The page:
Noble has strict H2S safety procedures |

Noble has strict H2S safety procedures

John Colson
Post Independent Staff
Glenwood Springs, CO Colorado

Noble Energy, the company dealing with elevated levels of hydrogen sulfide gas at gas wells in western Garfield County, has strict safety protocols for dealing with the toxic gas, according to a company official.

Stephen Flaherty, community relations director for Noble Energy, said the company makes sure its wells are “a controlled environment” with alarms and safety procedures designed to minimize the danger to workers.

All company employees wear monitors while working on well pads and other facilities where H2S either has been detected or is considered a possibility, and well workers are trained in the procedures to follow should H2S be detected.

The gas detection monitors are keyed to sound off if they sense H2S at a concentration of 10 parts per million (ppm) or higher.

If a monitor sounds an alarm, Flaherty said, “the first thing that happens is immediate evacuation of the well pad and notification of the person in charge.”

After drilling or other operations are shut down, contractors come in to find the source of the H2S leak and fix it.

Once the leak is fixed, the company injects biocides and other compounds into the well to neutralize the H2S.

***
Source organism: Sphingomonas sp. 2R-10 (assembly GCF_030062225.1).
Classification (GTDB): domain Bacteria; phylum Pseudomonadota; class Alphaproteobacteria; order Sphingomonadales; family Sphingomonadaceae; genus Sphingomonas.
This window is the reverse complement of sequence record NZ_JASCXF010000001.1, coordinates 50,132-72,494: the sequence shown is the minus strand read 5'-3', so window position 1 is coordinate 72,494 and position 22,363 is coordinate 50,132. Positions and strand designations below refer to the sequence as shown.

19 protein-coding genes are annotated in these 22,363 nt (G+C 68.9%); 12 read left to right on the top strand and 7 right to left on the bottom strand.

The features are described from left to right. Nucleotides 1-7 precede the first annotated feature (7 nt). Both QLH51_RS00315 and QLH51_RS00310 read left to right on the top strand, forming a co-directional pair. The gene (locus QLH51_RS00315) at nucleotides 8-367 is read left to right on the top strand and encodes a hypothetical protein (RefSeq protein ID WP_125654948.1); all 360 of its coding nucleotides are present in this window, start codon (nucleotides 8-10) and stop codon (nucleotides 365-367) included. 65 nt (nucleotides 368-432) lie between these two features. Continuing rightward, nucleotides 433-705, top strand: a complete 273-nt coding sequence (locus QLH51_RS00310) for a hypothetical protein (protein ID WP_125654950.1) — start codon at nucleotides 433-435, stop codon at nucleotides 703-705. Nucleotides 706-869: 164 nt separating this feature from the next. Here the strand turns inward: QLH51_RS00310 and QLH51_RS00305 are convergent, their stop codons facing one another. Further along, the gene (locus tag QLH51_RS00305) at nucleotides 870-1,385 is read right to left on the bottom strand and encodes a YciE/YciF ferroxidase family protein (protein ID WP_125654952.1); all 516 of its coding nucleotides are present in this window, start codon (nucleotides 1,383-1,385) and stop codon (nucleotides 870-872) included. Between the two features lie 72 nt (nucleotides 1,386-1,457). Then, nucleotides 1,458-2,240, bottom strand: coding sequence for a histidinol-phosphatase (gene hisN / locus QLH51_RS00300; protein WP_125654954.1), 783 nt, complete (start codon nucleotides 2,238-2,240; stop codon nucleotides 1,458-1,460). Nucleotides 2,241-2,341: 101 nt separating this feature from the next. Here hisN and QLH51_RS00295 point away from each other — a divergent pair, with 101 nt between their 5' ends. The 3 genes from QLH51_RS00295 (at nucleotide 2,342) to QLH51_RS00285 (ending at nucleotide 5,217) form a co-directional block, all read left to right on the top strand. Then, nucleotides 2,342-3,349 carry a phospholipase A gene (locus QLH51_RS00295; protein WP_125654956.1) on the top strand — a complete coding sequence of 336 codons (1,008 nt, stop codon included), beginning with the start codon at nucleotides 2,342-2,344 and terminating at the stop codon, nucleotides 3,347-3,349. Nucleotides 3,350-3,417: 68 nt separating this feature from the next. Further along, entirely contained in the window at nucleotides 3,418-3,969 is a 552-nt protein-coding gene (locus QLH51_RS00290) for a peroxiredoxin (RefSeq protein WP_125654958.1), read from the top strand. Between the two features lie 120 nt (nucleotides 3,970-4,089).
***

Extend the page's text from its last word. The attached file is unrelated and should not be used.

“We are treating down-hole,” he emphasized in explaining the chemical treatment.

These operations are conducted by specialists wearing protective gear, including self-contained breathing apparatus.

Monitors are erected around the work site during such operations, set to alert the crew if H2S is detected.

Flaherty, along with Stuart Ellsworth, engineering manager for the Colorado Oil and Gas Conservation Commission, have stated that H2S dissipates quickly in the atmosphere and is not considered a threat to neighboring homes.

Flaherty noted that the COGCC rules prohibit drilling wells less than 150 feet from an occupied dwelling.

Ellsworth recently told attendees at a Garfield County Energy Advisory Board meeting that H2S will dissipate into the atmosphere within 60 feet of a well pad.

At that same meeting, retired engineer Bob Arrington of Battlement Mesa argued that, because H2S is heavier than air, it could form a plume and pool into gullies or other low spots.

Ellsworth said Arrington’s scenario is possible, but he rejected the idea that an H2S plume could hold together over a longer distance and endanger neighboring residents.

Flaherty said there may be times when small amounts of H2S can escape to the outside atmosphere, such as when tanks are opened for testing of the contents, or during well servicing activities later in the life of a well.

It was following a procedure known as “swabbing,” a well-servicing technique for clearing blockages from the well bore, that Silt Mesa resident Carl McWilliams said he inhaled H2S in 2009 while working on a Noble rig and got seriously ill.

McWilliams’ claim was later found credible by the Occupational Safety and Health Administration, which fined his employer, the Canadian contractor Lonkar Services US.

Flaherty said that the same protocols that are followed now were in place in 2009, but he noted that Noble does not supply equipment or training to subcontractors.

Compliance with Noble and OSHA guidelines, he said, is something that is left to the subcontractors to do on their own.

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